84th R.S.
Prop. 2
The constitutional amendment authorizing the legislature to provide for an exemption from ad valorem taxation of all or part of the market value of the residence homestead of the surviving spouse of a 100 percent or totally disabled veteran who died before the law authorizing a residence homestead exemption for such a veteran took effect.
84th R.S.
Prop. 3
The constitutional amendment repealing the requirement that state officers elected by voters statewide reside in the state capital.
84th R.S.
Prop. 4
The constitutional amendment authorizing the legislature to permit professional sports team charitable foundations to conduct charitable raffles.
84th R.S.
Prop. 5
The constitutional amendment to authorize counties with a population of 7,500 or less to perform private road construction and maintenance.
84th R.S.
Prop. 6
The constitutional amendment recognizing the right of the people to hunt, fish, and harvest wildlife subject to laws that promote wildlife conservation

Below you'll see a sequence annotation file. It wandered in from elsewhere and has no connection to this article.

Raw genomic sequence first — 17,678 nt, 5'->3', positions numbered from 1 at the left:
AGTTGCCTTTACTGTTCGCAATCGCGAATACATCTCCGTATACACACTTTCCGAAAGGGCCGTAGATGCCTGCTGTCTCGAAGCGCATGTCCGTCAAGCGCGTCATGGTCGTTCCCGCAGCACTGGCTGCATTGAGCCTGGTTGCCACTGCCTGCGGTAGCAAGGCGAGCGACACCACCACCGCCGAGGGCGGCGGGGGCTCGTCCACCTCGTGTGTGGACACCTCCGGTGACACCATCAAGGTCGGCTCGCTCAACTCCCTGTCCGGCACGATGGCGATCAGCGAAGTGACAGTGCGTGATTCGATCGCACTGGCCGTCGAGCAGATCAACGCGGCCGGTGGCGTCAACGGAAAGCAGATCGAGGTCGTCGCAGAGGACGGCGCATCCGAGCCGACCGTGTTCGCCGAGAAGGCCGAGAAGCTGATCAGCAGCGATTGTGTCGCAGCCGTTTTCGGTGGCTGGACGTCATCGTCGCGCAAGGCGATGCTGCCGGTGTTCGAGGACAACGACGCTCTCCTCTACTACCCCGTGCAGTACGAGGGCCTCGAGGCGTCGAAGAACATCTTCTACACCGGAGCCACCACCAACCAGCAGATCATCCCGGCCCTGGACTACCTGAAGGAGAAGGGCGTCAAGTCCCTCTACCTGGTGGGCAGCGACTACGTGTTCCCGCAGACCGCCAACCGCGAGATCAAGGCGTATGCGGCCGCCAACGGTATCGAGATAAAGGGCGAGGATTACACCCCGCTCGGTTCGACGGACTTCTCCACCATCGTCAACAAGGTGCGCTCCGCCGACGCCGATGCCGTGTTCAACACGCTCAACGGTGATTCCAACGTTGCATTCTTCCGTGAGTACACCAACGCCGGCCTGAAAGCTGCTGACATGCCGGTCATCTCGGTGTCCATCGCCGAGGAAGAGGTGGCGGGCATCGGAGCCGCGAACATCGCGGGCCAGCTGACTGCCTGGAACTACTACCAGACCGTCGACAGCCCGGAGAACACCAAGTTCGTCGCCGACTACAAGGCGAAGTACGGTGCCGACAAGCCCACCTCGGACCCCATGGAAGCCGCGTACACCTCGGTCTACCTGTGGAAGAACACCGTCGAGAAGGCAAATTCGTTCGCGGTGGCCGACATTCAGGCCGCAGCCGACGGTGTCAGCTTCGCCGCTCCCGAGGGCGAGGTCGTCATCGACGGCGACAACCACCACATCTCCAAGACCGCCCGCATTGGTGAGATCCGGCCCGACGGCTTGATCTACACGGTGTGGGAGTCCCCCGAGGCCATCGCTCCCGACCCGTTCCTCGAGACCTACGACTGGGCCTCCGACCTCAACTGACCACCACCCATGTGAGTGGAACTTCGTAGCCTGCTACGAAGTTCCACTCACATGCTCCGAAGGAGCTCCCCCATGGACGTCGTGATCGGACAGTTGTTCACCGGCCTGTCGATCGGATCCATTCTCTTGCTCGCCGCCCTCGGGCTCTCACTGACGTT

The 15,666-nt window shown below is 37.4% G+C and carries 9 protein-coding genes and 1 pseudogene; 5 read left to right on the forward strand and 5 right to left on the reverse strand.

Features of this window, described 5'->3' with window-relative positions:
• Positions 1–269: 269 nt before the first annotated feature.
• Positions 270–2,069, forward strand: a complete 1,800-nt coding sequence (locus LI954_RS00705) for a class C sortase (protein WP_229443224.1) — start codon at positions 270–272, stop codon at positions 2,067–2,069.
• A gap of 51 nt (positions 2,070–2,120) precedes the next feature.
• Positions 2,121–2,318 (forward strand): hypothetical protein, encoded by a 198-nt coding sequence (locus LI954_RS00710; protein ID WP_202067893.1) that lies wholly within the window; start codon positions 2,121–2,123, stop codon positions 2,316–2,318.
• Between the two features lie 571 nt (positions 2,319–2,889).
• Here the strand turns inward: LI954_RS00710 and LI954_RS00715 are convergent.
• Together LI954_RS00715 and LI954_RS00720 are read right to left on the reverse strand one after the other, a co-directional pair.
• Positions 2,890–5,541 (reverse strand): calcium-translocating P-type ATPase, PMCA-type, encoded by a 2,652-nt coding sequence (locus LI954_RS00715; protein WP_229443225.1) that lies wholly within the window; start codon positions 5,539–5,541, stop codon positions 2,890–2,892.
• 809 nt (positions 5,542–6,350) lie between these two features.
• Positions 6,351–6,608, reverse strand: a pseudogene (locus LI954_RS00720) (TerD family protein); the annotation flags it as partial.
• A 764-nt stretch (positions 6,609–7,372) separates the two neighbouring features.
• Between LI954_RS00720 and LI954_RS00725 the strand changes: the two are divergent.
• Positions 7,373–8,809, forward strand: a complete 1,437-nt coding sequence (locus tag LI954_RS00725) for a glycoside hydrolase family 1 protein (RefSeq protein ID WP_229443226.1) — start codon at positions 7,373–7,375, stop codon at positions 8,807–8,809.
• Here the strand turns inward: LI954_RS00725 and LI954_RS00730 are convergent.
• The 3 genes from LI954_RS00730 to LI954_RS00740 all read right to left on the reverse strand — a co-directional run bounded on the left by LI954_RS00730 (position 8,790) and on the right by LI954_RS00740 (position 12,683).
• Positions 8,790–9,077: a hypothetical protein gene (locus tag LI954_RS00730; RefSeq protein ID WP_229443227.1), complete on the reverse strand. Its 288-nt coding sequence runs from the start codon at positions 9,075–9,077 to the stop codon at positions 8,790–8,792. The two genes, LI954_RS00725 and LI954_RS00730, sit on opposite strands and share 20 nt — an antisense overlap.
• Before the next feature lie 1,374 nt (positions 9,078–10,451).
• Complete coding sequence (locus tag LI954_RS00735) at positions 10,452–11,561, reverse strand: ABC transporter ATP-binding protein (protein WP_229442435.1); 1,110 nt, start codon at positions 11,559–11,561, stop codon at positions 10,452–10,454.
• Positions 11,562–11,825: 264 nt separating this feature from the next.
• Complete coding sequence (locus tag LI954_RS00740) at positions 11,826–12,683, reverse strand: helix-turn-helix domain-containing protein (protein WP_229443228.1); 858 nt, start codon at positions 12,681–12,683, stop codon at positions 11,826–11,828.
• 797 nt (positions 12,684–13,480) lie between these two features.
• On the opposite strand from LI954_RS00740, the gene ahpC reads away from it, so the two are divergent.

84th R.S.
Prop. 7
The constitutional amendment dedicating certain sales and use tax revenue and motor vehicle sales, use, and rental tax revenue to the state highway fund to provide funding for nontolled roads and the reduction of certain transportation-related debt.


Week in Review, August 6th

In this weekly post, we feature online articles and policy reports published recently, and other helpful research tools.
  • Read about Texans who lack health insurance coverage. (Rice University's Baker Institute / Episcopal Health Foundation, July 2015)
  • Examine the relationship between health insurance coverage and income security. (The Wall Street Journal, August 3, 2015)
  • Compare the effects of sugar and artificial sweeteners on health. (National Geographic, August 3, 2015)